From monastery via military hospital to Grand Hotel Karel V
Withdrawn from urban life, the Dom guards and the wall protects. The sweet noise of the street ebbs away in the distance. How many footsteps would have been here? Grand Hotel Karel V has a rich history. Walking through the imposing cloister, dining where the knights once ate, having drinks on the old grain loft, signing an important contract in the turret, enjoying a barbecue in the Officierstuin or having a meeting in the former dormitory of the monks … history is everywhere.
The hotel owes its name to Emperor Karel V, one of the prominent guests who stayed here with his sister Maria of Hungary. In 1546 they visited the meeting of the Order of the Golden Fleece which held its chapter meeting in the “Balije van Utrecht”, as the monastery was originally known. It was at the height of his fame: Karel V ruled the largest European empire ever. His motto was “Plus Oultre” or “Continuously”. Karel V was boundlessly ambitious, and he wanted that in his realm ‘the sun would never go down’.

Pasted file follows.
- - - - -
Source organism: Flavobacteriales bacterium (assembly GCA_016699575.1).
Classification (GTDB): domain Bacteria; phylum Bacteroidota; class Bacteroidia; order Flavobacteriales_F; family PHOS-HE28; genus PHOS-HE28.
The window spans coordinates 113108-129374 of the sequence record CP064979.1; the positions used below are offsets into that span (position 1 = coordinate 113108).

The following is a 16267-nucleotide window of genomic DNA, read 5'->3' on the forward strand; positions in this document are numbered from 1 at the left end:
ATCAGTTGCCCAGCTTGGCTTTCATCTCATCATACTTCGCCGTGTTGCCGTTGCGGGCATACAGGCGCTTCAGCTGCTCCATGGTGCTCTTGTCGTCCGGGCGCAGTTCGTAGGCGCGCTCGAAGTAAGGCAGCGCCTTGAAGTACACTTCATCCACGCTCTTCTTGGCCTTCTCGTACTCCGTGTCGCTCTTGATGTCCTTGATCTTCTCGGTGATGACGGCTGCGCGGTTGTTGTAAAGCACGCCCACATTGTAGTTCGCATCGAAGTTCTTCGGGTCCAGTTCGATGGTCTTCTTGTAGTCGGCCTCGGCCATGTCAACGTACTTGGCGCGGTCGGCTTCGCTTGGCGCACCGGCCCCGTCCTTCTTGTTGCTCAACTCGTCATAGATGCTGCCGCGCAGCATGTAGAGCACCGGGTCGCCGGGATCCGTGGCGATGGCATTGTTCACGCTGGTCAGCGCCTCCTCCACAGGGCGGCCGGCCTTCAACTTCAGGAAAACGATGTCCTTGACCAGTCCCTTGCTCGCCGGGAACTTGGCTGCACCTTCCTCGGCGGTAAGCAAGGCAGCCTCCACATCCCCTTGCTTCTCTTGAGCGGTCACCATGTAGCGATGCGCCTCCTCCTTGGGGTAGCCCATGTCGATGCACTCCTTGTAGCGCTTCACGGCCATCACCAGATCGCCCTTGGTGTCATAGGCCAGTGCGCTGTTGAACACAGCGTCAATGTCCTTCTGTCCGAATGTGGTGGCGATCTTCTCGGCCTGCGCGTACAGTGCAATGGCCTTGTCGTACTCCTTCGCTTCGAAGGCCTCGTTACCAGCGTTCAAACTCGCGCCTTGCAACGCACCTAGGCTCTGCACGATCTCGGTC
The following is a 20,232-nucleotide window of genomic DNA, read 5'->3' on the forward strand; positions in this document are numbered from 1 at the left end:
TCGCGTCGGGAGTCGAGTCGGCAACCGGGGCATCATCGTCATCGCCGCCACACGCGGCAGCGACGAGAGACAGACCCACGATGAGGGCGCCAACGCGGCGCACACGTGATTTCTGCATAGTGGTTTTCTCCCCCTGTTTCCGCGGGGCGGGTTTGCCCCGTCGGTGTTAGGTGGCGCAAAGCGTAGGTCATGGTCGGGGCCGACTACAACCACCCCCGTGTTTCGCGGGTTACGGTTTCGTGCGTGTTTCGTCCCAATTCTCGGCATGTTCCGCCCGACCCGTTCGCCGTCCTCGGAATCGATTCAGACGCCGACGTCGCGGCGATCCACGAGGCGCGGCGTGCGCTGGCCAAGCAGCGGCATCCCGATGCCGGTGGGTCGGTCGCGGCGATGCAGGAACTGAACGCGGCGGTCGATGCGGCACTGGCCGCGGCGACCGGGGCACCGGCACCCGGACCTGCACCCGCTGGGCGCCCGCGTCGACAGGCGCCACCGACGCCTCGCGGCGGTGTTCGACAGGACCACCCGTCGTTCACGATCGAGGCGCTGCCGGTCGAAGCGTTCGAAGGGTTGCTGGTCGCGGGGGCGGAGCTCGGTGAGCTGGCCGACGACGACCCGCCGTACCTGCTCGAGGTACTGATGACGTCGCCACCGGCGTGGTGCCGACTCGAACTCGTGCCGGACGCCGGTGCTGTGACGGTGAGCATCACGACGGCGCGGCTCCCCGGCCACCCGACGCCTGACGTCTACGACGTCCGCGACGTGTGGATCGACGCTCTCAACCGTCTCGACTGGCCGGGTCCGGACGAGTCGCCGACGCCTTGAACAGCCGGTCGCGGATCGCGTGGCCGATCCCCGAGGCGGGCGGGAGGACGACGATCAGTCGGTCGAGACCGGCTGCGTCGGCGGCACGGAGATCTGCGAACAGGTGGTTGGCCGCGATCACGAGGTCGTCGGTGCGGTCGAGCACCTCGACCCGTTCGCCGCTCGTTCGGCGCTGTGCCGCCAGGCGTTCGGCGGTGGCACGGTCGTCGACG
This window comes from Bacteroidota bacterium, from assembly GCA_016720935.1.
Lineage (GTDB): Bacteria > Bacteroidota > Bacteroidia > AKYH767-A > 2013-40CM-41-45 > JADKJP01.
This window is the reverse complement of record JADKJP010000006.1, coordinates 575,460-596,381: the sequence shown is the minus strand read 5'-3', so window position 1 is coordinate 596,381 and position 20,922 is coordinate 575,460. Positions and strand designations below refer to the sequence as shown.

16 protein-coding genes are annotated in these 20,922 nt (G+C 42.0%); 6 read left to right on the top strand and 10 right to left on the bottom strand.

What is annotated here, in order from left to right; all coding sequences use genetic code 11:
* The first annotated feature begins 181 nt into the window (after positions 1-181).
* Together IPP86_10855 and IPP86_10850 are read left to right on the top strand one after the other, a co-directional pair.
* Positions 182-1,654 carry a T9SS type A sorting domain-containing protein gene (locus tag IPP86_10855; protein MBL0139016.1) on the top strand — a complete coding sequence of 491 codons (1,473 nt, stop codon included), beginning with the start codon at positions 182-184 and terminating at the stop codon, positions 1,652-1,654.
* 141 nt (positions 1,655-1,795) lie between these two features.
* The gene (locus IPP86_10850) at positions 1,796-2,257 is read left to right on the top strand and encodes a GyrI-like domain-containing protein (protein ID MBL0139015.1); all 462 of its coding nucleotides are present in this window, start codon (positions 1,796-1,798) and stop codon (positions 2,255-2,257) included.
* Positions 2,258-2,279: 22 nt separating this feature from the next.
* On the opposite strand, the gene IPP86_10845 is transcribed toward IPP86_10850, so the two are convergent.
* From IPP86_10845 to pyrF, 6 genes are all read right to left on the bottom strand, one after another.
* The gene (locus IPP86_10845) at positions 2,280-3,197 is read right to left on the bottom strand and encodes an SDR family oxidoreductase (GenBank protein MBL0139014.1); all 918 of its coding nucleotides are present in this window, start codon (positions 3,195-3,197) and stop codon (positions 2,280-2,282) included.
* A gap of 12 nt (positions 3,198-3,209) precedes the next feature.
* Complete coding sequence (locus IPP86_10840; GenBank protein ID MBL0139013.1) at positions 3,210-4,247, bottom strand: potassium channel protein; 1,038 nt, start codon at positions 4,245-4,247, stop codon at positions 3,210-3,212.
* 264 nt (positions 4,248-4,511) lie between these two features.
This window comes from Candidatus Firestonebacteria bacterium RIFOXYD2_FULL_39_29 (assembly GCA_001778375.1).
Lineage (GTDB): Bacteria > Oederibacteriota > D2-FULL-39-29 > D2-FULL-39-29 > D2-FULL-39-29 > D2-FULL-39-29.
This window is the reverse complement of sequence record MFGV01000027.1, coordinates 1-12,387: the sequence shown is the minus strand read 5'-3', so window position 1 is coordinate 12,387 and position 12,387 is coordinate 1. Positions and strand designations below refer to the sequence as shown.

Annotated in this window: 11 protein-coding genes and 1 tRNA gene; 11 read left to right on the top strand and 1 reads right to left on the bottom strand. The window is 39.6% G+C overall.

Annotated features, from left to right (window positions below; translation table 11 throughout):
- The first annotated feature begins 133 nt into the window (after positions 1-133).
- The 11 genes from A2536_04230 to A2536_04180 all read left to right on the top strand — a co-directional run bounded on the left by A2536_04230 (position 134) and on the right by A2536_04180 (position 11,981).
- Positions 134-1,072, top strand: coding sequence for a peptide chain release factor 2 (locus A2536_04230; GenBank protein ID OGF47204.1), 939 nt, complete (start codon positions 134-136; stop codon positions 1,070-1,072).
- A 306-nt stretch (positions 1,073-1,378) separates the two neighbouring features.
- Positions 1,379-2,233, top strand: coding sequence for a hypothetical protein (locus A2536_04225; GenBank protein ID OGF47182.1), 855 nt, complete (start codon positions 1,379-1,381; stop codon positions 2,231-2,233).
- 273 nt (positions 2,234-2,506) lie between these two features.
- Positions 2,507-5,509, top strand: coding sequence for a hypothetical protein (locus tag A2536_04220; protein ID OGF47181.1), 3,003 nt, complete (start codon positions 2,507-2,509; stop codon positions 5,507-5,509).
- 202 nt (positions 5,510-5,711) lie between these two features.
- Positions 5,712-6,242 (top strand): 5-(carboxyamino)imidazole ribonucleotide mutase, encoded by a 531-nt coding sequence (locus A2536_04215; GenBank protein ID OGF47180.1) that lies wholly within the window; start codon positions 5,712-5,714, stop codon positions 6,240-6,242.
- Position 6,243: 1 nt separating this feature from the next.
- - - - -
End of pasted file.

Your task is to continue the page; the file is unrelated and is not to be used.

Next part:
The German House
More than 650 years ago, in 1348, the Knightly German Order ordered the construction of this monastery. Popularly, the Balije van Utrecht was soon called The German House. It was inhabited by knights and priests who had made the vows of poverty, chastity, and obedience. The German House became the starting point for the Crusaders who went to the east to bring ‘the heathens’ to faith. In addition, the monastery, with good facilities for that time, also served as a reception centre for high-ranking kings and nobles. For example, in 1713 the House hosted a Spanish minister, the Count of Osasuna and his entourage, during the negotiations for the Peace of Utrecht.